A look at the psychology behind internet trolling.

Jason Brien.

In the age of the internet, the phenomenon of online trolling has become all too familiar. These individuals, often referred to as trolls, engage in abusive, harmful, and disruptive behaviors across various online platforms, from social media to discussion forums. What drives someone to become an online troll, spewing hatred and cruelty in virtual spaces? Let's delve into the psychology behind online trolls and explore why they engage in such abusive behavior.

1. Anonymity and Reduced Accountability:

     One of the primary factors that contribute to the abusive behavior of online trolls is the anonymity provided by the internet. When individuals can hide behind pseudonyms or avatars, they often feel less accountable for their actions. This perceived anonymity can embolden people to express their darkest impulses and engage in abusive behavior they might not exhibit in face-to-face interactions.

2. Deindividuation:

     The concept of deindividuation occurs when individuals lose their sense of identity and personal responsibility in a group setting. Online communities can foster a sense of anonymity and belonging, which, in turn, can lead to a lack of personal accountability. People might feel less like themselves and more like a member of a group, making them more likely to engage in abusive behavior.

3. Reinforcement of Negative Behavior:

     Trolls often find that their abusive actions are reinforced through attention and reactions from others. They may receive likes, comments, or even notoriety for their offensive comments, further encouraging them to continue their harmful behavior. This positive reinforcement can fuel their abusive tendencies.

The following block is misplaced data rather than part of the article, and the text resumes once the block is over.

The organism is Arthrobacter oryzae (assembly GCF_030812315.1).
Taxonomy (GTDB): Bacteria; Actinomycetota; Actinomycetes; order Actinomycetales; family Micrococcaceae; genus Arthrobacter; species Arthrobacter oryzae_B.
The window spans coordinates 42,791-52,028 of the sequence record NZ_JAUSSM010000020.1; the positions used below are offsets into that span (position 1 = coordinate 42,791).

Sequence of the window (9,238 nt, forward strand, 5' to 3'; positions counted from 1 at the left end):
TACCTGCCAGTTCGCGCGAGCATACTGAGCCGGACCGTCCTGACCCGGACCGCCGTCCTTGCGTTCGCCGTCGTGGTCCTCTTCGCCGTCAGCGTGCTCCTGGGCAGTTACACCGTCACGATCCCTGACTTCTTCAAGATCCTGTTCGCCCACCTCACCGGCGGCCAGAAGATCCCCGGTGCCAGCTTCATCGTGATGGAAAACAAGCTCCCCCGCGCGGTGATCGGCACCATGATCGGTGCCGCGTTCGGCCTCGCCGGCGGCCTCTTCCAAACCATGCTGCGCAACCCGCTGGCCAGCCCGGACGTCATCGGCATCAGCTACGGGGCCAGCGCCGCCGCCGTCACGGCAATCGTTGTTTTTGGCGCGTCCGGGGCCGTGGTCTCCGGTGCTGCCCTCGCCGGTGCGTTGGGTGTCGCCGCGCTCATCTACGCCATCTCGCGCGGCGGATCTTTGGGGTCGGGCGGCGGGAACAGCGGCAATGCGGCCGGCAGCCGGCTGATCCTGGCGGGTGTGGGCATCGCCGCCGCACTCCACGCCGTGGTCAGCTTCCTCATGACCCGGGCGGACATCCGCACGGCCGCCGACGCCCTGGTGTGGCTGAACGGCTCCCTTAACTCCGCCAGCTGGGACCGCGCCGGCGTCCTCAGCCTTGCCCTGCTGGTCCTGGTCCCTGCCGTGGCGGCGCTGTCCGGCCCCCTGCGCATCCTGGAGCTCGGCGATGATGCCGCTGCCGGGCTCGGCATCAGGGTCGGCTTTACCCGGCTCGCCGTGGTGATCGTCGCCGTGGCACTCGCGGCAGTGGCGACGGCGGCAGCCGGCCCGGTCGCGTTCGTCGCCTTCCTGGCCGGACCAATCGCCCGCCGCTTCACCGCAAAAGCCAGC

4. Escapism and Projection:

     Online trolls may use the virtual world as a form of escapism. They might project their insecurities, frustrations, and anger onto others, seeking a temporary release from their real-life challenges. The online environment allows them to vent their emotions without facing real-world consequences.

5. Social Comparison and Competition:

     In the quest for attention and validation, some trolls engage in a form of competition with others to be the most provocative or offensive. They compare their actions to those of other trolls, attempting to outdo them in terms of shock value. This constant one-upmanship can escalate abusive behavior.

6. Lack of Empathy:

     Abusive online behavior is often rooted in a lack of empathy. Behind screens, individuals may find it easier to dehumanize others and disregard the emotional impact of their words and actions. This absence of empathy can lead to the utter disregard for the feelings and well-being of their victims.

7. Attention-Seeking Behavior:

     Online trolls often seek attention and recognition, even if it's for negative reasons. They thrive on the reactions they provoke and the chaos they create. The more sensational their comments, the more they capture the attention of others.

8. Boredom and Thrill-Seeking:

     For some, trolling provides a form of entertainment. These individuals may engage in abusive behavior simply out of boredom, craving the excitement and thrill of evoking strong reactions from others.

     Understanding why online trolls are abusive is a complex matter, and various psychological factors contribute to their behavior. While many trolls may never fully reveal their motivations, addressing the issue requires a combination of community moderation, social norms promoting respect and empathy, and online platforms taking steps to combat abusive behavior. By shining a light on the psychology behind online trolling, we can work toward fostering more civil and respectful online environments and promoting a culture of empathy, understanding, and tolerance.